False: Carter’s claim, made during his 1976 presidential run, that he was a nuclear physicist

Abortion: how Carter’s 1976 position on this issue vividly displayed his ability to stand on both sides of an issue

How Carter’s 1976 election as president was not a fluke of the post-Watergate moment, but the fruit of his own carefully planned five-year effort

Why even Carter’s notorious use of foul language in his mid-campaign Playboy interview may have been the result of careful calculation

Carter: born again? Disquieting evidence that he was not as much “one of us” as evangelical Christians assumed in 1976

The massive blunder Carter committed as President — that was repeated by Bill Clinton in 1993

President Carter’s foreign policy: “McGovernism without McGovern”

The Camp David accords: why Anwar Sadat exclaimed, “I’d just spent two years throwing the Soviets out of the Middle East, and now the United States is inviting them back in”

The Carter executive order that Barry Goldwater blasted as “the most disgraceful thing a president has ever done”

Inside the Carter White House during the disasters of the Sandinista takeover of Nicaragua, the energy crisis and the Khomeini Revolution and hostage crisis in Iran

The “malaise speech”: why Carter made it, and the effect it had on his failed presidency

Global 2000: the doom-and-gloom study that Carter released shortly before leaving the presidency — how most of its predictions have turned out to be wildly wrong

Why the Carter Administration believed that the old Cold War strategy of containment was no longer necessary

How Carter made direct contacts with Soviet officials to try to subvert President Reagan’s anti-Communist policies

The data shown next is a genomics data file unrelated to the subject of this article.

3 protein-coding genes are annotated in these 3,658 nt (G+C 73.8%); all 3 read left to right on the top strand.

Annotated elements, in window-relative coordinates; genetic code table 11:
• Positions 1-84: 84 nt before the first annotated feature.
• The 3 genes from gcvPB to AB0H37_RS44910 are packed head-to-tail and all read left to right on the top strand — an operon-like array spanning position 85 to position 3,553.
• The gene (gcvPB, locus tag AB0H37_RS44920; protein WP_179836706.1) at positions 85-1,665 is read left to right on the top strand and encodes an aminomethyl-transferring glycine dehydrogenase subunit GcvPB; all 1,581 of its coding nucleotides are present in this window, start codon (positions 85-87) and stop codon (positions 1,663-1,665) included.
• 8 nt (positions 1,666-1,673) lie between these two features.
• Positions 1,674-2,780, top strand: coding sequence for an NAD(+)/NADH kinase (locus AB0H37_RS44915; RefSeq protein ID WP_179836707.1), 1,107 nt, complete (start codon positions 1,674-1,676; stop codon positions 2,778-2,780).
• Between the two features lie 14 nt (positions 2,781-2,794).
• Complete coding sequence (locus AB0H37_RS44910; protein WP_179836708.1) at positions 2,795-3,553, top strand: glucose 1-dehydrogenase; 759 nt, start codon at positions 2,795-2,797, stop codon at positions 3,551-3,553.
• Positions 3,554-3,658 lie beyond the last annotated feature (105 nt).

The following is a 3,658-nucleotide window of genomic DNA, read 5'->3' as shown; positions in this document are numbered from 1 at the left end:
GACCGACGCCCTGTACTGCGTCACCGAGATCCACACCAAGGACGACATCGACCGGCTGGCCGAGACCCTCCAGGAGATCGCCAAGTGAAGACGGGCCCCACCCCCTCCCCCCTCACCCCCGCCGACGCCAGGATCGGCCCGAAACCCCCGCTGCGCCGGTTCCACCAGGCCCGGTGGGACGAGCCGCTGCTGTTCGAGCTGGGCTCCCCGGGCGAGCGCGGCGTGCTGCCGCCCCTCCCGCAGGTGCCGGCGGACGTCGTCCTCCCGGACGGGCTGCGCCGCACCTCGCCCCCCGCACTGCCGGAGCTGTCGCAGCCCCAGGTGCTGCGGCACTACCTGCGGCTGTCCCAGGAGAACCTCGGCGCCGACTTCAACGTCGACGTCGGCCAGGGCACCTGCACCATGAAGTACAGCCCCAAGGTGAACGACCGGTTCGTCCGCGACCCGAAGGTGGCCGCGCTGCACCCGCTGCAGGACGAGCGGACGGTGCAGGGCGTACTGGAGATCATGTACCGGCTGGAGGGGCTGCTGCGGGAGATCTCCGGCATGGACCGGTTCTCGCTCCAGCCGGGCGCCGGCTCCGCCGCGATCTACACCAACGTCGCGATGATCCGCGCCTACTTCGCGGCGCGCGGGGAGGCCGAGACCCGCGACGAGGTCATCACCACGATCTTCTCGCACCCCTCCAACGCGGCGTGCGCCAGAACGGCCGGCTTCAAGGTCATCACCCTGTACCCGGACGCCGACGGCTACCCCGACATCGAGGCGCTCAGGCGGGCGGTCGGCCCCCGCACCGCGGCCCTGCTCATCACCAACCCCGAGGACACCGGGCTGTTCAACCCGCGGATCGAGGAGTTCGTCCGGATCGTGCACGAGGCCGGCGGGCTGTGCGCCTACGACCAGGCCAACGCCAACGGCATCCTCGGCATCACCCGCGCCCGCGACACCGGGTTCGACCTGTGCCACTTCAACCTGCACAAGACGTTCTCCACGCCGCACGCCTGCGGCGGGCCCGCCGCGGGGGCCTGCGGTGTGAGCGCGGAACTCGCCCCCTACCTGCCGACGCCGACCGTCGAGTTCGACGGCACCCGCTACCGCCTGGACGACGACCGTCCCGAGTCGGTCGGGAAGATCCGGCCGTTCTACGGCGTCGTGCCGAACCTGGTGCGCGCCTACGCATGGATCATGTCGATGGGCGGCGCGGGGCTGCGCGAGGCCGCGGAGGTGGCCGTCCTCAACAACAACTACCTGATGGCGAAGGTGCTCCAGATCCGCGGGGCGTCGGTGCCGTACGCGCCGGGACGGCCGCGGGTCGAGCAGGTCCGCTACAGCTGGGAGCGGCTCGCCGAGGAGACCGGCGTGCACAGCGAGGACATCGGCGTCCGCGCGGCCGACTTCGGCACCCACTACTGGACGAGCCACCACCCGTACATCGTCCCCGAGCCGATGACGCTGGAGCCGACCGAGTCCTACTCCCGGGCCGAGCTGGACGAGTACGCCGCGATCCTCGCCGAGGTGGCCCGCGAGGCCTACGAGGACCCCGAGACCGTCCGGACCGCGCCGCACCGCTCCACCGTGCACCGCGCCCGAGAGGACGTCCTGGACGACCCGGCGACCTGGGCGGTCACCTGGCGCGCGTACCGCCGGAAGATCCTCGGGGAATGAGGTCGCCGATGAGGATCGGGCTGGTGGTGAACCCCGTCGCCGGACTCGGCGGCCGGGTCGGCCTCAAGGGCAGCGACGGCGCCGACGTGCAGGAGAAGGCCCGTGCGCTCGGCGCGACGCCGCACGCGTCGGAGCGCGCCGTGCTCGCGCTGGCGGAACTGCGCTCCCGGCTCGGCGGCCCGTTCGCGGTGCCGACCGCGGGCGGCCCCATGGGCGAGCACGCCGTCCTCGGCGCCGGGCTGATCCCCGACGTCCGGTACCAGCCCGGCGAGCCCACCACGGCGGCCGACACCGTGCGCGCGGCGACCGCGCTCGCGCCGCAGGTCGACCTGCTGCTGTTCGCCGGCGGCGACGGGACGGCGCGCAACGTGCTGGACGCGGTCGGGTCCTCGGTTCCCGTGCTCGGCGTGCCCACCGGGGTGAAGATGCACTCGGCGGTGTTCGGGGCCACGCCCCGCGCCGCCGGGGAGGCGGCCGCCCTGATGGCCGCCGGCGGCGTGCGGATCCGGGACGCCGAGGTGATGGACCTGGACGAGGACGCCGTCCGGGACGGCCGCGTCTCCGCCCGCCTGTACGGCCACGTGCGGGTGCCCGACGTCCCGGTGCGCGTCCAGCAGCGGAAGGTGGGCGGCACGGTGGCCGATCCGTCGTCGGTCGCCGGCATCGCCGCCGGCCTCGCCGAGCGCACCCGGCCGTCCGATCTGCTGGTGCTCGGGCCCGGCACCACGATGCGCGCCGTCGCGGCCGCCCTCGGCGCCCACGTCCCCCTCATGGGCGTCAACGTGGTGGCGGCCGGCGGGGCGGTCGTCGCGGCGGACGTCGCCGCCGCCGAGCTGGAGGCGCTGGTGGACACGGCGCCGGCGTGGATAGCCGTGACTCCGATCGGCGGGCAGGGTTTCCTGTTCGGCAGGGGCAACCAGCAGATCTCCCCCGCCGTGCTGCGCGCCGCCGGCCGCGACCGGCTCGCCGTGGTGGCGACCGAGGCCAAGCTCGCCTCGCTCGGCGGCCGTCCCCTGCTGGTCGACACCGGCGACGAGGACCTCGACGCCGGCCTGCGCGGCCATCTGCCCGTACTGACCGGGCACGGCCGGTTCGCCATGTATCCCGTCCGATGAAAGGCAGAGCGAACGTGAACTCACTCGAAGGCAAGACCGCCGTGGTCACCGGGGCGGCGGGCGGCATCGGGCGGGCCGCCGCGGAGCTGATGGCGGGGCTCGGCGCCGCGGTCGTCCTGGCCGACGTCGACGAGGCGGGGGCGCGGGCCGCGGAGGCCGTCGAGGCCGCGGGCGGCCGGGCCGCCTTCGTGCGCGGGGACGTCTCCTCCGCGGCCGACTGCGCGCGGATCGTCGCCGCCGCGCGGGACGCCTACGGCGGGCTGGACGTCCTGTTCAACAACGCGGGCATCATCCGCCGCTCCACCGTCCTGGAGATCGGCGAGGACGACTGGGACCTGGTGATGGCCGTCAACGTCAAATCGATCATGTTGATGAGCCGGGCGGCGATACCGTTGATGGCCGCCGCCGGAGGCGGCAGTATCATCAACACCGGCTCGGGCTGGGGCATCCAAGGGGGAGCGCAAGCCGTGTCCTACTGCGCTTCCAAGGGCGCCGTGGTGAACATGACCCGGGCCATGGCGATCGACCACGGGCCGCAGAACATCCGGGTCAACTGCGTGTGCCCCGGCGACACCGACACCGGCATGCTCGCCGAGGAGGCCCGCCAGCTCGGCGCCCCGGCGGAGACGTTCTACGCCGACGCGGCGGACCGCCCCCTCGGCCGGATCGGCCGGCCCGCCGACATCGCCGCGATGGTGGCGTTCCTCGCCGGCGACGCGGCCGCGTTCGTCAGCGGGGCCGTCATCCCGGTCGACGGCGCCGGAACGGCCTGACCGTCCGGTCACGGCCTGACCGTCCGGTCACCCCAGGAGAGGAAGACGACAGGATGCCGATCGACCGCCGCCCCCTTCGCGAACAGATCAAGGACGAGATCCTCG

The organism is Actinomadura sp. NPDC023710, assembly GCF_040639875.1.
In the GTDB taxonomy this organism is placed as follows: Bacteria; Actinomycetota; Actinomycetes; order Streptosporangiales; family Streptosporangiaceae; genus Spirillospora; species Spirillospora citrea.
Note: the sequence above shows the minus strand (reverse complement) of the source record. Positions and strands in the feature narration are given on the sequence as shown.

Revealed: the shocking extent of Carter’s clandestine efforts to sabotage the first Gulf War in 1990

The Clinton Administration: how it became Carter’s virtual second term, despite Slick Willie’s disdain for Carter

How Carter’s perspective has become dominant among contemporary liberals and his Democratic Party successors

Carter’s Nobel Prize: how a Nobel official inadvertently revealed that it was actually meant as a slap in the face of the American people

Carter the meddling ex-president: how, in the words of Time magazine’s Lance Morrow, some of his “Lone Ranger work has taken him dangerously close to the neighborhood of what we used to call treason”

Bank robber Willie Sutton’s assessment of Carter: “I’ve never seen a bigger confidence man in my life, and I’ve been around some of the best in the business”

Steven Hayward demonstrates again and again that Jimmy Carter’s failures weren’t just accidents of history. They’re rooted in the character and ideology of the man himself. This wouldn’t concern anyone except Rosalynn and Amy if it weren’t for the fact that Carter continues to insert himself in the nation’s business, both at home and around the world. But The Real Jimmy Carter proves that the Emperor from Plains has no clothes — and never has.